Bicep Exercises - Videos & Description
* Barbell Drag Curl
* Bicep Curl Machine
* Cable Curls
* Concentration Curl
* EZ Bar Curl
* Hammer Curls
* Preacher Bench Curl
* Seated Barbell Curl
* Seated Dumbbell Curl
* Standing Barbell Curl
* Standing Dumbell Curl
* Zottman Curl
In human anatomy, the biceps brachii, or simply biceps in common parlance, is, as the name implies, a two-headed muscle located on the upper arm. Both heads arise on the scapula and join to form a single muscle belly which is attached to the upper forearm. While the biceps crosses both the shoulder and elbow joints, its main function is at the latter where it flexes the elbow and supinates the forearm. Both these movements are used when opening a bottle with a corkscrew: first biceps unscrews the cork (supination), then it pulls the cork out (flexion). 
The term biceps brachii is a Latin phrase meaning "two-headed [muscle] of the arm", in reference to the fact that the muscle consists of two bundles of muscle, each with its own origin, sharing a common insertion point near the elbow joint. The proper plural form of the Latin adjective biceps is bicipites, a form not in general English use. Instead, biceps is used in both singular and plural (i.e., when referring to both arms).
The English form bicep [sic], attested from 1939, is a back formation derived from interpreting the s of biceps as the English plural marker -s. While common even in professional contexts, it is often considered incorrect.
Origin and insertion
Proximally (towards the body), the short head of the biceps attaches to (originates from) the coracoid process at the top of the scapula. The long head originates on the supraglenoid tubercle just above the shoulder joint from where its tendon passes down along the intertubercular groove of the humerus into the joint capsule of the shoulder joint.  When the humerus is in motion, the tendon of the long head is held firmly in place in the intertubercular groove by the greater and lesser tubercles and the overlying transverse humeral ligament. During the motion from external to internal rotation, the tendon is forced medially against the lesser tubercle and superiorly against the transverse ligament.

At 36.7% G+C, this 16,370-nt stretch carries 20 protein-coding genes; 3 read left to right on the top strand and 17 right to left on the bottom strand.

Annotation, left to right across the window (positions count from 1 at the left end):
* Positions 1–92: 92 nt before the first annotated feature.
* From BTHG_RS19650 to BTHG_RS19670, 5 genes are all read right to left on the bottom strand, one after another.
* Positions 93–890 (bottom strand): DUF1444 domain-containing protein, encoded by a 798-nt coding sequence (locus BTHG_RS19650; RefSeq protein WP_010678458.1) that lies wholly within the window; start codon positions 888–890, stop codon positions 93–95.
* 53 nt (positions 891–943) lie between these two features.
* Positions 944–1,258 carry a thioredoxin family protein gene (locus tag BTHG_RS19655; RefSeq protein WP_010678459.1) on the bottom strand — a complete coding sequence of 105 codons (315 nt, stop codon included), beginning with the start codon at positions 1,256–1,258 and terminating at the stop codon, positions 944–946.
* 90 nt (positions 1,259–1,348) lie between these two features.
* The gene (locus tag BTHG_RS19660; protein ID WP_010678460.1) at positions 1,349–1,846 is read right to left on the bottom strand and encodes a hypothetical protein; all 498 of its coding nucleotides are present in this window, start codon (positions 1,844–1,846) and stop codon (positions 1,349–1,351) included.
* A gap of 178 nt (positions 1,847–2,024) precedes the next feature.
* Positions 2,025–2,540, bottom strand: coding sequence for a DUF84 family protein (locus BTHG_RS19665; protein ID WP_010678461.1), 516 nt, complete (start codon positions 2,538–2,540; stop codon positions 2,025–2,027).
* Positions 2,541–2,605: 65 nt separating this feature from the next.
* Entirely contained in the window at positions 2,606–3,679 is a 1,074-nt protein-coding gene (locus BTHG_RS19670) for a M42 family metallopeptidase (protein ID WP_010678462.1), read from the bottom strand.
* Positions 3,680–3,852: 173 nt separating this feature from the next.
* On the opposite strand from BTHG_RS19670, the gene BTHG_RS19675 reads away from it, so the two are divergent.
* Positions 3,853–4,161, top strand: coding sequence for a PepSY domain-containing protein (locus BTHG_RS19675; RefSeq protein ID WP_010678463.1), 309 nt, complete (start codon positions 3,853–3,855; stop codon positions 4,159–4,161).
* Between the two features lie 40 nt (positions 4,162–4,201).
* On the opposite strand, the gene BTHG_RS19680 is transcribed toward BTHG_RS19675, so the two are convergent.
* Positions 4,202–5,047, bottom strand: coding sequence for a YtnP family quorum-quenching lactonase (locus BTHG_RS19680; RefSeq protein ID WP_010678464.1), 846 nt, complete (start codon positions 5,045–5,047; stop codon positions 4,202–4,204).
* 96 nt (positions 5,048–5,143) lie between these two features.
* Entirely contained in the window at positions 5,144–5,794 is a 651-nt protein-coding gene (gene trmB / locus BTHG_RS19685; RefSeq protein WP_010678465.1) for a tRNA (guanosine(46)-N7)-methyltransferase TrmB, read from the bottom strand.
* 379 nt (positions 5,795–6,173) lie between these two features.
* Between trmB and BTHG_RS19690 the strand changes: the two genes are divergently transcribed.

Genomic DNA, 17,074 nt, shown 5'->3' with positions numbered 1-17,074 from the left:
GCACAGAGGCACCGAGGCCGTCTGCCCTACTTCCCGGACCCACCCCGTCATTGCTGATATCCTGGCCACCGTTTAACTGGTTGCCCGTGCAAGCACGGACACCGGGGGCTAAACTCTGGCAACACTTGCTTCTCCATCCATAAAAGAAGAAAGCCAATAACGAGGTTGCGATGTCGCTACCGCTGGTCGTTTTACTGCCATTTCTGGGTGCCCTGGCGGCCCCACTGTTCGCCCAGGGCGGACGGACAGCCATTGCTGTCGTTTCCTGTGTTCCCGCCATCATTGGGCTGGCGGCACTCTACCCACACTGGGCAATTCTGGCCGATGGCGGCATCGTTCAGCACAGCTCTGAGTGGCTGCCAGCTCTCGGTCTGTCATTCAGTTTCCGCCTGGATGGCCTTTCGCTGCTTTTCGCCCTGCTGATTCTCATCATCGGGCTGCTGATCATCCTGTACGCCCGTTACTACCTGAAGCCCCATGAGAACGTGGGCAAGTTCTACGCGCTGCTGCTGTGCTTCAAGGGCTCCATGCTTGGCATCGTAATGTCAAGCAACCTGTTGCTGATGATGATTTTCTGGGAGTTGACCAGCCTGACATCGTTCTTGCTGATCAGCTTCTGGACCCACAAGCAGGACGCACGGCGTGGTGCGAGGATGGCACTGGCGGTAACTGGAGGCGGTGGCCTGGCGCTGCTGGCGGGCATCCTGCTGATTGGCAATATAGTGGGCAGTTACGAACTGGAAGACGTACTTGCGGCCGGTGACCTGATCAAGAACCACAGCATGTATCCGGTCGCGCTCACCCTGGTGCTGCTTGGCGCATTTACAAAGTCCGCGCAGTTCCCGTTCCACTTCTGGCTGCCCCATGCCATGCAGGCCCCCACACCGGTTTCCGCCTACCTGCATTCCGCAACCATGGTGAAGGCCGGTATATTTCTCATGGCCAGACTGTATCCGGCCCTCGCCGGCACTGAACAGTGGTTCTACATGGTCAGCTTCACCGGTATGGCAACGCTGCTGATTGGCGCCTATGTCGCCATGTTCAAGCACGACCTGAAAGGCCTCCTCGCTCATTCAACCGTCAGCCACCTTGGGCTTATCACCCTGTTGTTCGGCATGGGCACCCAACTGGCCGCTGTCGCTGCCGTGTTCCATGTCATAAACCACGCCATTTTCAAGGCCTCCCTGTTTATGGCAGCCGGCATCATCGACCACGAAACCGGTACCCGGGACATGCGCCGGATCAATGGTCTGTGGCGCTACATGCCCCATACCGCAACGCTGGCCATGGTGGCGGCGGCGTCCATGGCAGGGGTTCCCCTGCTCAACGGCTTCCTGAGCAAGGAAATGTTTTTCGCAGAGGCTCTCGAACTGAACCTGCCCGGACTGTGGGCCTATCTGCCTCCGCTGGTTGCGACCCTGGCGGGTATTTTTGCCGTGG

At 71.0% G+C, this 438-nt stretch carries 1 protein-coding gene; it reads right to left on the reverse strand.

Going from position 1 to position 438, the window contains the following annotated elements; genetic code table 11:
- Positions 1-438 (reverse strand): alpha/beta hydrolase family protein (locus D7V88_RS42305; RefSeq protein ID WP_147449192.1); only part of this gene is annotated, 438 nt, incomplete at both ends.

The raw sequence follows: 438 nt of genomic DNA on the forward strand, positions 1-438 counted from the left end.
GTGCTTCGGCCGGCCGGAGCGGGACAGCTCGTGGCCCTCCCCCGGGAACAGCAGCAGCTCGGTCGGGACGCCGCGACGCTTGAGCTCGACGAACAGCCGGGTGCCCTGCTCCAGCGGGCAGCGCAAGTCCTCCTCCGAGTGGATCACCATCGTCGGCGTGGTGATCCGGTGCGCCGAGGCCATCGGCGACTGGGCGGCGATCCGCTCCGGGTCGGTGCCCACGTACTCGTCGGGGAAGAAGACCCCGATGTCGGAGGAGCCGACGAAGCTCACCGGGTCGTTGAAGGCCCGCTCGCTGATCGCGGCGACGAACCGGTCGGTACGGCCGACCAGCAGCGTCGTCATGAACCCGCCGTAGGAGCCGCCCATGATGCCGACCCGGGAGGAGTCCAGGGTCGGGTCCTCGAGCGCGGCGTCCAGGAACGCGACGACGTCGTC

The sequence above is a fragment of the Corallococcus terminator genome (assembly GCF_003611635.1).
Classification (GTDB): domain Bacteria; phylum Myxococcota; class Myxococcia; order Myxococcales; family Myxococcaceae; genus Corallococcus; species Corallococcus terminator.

Both heads join on the middle of the humerus, usually near the insertion of the deltoid, to form a common muscle belly. Distally (towards the fingers), biceps ends in two tendons: the stronger attaches to (inserts into) the radial tuberosity on the radius, while the other, the bicipital aponeurosis, radiates into the ulnar part of the antebrachial fascia. 
Two additional muscles lie underneath the biceps brachii. These are the coracobrachialis muscle, which like the biceps attaches to the coracoid process of the scapula, and the brachialis muscle which connects to the ulna and along the mid-shaft of the humerus.
Traditionally described as a two-headed muscle, biceps brachii is one of the most variable muscles of the human body and has a third head arising from the humerus in 10% of cases (normal variation) — most commonly originating near the insertion of the coracobrachialis and joining the short head — but four, five, and even seven supernumerary heads have been reported in rare cases.  The distal biceps tendons are completely separated in 40% and bifurcated in 25% of cases.